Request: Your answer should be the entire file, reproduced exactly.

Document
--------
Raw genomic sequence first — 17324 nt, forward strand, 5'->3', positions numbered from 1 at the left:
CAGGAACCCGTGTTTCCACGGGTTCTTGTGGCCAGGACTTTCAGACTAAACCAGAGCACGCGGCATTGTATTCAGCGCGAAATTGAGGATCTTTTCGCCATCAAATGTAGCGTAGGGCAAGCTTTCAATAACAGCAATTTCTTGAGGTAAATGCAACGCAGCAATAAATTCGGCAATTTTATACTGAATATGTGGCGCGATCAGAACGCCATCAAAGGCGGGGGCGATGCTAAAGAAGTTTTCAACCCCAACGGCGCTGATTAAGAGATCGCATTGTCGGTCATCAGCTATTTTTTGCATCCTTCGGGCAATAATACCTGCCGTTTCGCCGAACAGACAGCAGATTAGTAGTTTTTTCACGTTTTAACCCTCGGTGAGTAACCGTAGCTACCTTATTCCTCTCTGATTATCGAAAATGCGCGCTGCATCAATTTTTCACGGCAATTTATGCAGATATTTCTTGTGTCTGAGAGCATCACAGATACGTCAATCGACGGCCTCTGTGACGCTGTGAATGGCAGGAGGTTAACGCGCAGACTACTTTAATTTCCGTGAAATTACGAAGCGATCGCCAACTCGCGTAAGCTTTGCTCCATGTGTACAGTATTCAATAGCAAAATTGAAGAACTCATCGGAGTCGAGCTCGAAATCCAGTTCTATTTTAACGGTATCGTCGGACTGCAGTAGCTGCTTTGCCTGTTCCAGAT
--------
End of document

Raw genomic sequence first — 17324 nt, forward strand, 5'->3', positions numbered from 1 at the left:
CAGGAACCCGTGTTTCCACGGGTTCTTGTGGCCAGGACTTTCAGACTAAACCAGAGCACGCGGCATTGTATTCAGCGCGAAATTGAGGATCTTTTCGCCATCAAATGTAGCGTAGGGCAAGCTTTCAATAACAGCAATTTCTTGAGGTAAATGCAACGCAGCAATAAATTCGGCAATTTTATACTGAATATGTGGCGCGATCAGAACGCCATCAAAGGCGGGGGCGATGCTAAAGAAGTTTTCAACCCCAACGGCGCTGATTAAGAGATCGCATTGTCGGTCATCAGCTATTTTTTGCATCCTTCGGGCAATAATACCTGCCGTTTCGCCGAACAGACAGCAGATTAGTAGTTTTTTCACGTTTTAACCCTCGGTGAGTAACCGTAGCTACCTTATTCCTCTCTGATTATCGAAAATGCGCGCTGCATCAATTTTTCACGGCAATTTATGCAGATATTTCTTGTGTCTGAGAGCATCACAGATACGTCAATCGACGGCCTCTGTGACGCTGTGAATGGCAGGAGGTTAACGCGCAGACTACTTTAATTTCCGTGAAATTACGAAGCGATCGCCAACTCGCGTAAGCTTTGCTCCATGTGTACAGTATTCAATAGCAAAATTGAAGAACTCATCGGAGTCGAGCTCGAAATCCAGTTCTATTTTAACGGTATCGTCGGACTGCAGTAGCTGCTTTGCCTGTTCCAGAT